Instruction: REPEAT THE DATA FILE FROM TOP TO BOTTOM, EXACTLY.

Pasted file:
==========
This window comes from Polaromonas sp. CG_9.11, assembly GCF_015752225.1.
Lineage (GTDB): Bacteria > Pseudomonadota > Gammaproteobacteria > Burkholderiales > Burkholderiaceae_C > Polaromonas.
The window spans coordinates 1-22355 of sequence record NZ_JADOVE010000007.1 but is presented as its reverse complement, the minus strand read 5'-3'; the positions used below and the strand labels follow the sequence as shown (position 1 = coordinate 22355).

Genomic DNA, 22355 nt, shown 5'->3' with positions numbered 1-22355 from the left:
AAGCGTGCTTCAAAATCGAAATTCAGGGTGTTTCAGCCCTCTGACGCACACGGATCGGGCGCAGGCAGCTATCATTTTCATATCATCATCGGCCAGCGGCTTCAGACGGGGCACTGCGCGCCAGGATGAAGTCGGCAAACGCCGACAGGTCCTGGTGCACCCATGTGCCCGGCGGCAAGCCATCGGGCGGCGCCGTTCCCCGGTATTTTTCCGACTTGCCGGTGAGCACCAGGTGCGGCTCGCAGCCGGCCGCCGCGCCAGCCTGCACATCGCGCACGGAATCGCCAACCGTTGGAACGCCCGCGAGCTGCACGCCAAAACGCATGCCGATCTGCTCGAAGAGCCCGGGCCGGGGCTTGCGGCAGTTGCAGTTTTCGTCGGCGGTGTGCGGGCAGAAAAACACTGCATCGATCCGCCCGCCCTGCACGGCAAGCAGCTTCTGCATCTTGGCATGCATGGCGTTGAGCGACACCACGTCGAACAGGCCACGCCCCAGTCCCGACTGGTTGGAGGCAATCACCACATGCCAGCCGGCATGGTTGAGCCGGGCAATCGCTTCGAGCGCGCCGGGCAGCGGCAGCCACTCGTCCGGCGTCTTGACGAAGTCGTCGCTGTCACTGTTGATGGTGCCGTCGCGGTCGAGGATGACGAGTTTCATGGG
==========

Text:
This window comes from Polaromonas sp. CG_9.11, assembly GCF_015752225.1.
Lineage (GTDB): Bacteria > Pseudomonadota > Gammaproteobacteria > Burkholderiales > Burkholderiaceae_C > Polaromonas.
The window spans coordinates 1-22355 of sequence record NZ_JADOVE010000007.1 but is presented as its reverse complement, the minus strand read 5'-3'; the positions used below and the strand labels follow the sequence as shown (position 1 = coordinate 22355).

Genomic DNA, 22355 nt, shown 5'->3' with positions numbered 1-22355 from the left:
AAGCGTGCTTCAAAATCGAAATTCAGGGTGTTTCAGCCCTCTGACGCACACGGATCGGGCGCAGGCAGCTATCATTTTCATATCATCATCGGCCAGCGGCTTCAGACGGGGCACTGCGCGCCAGGATGAAGTCGGCAAACGCCGACAGGTCCTGGTGCACCCATGTGCCCGGCGGCAAGCCATCGGGCGGCGCCGTTCCCCGGTATTTTTCCGACTTGCCGGTGAGCACCAGGTGCGGCTCGCAGCCGGCCGCCGCGCCAGCCTGCACATCGCGCACGGAATCGCCAACCGTTGGAACGCCCGCGAGCTGCACGCCAAAACGCATGCCGATCTGCTCGAAGAGCCCGGGCCGGGGCTTGCGGCAGTTGCAGTTTTCGTCGGCGGTGTGCGGGCAGAAAAACACTGCATCGATCCGCCCGCCCTGCACGGCAAGCAGCTTCTGCATCTTGGCATGCATGGCGTTGAGCGACACCACGTCGAACAGGCCACGCCCCAGTCCCGACTGGTTGGAGGCAATCACCACATGCCAGCCGGCATGGTTGAGCCGGGCAATCGCTTCGAGCGCGCCGGGCAGCGGCAGCCACTCGTCCGGCGTCTTGACGAAGTCGTCGCTGTCACTGTTGATGGTGCCGTCGCGGTCGAGGATGACGAGTTTCATGGG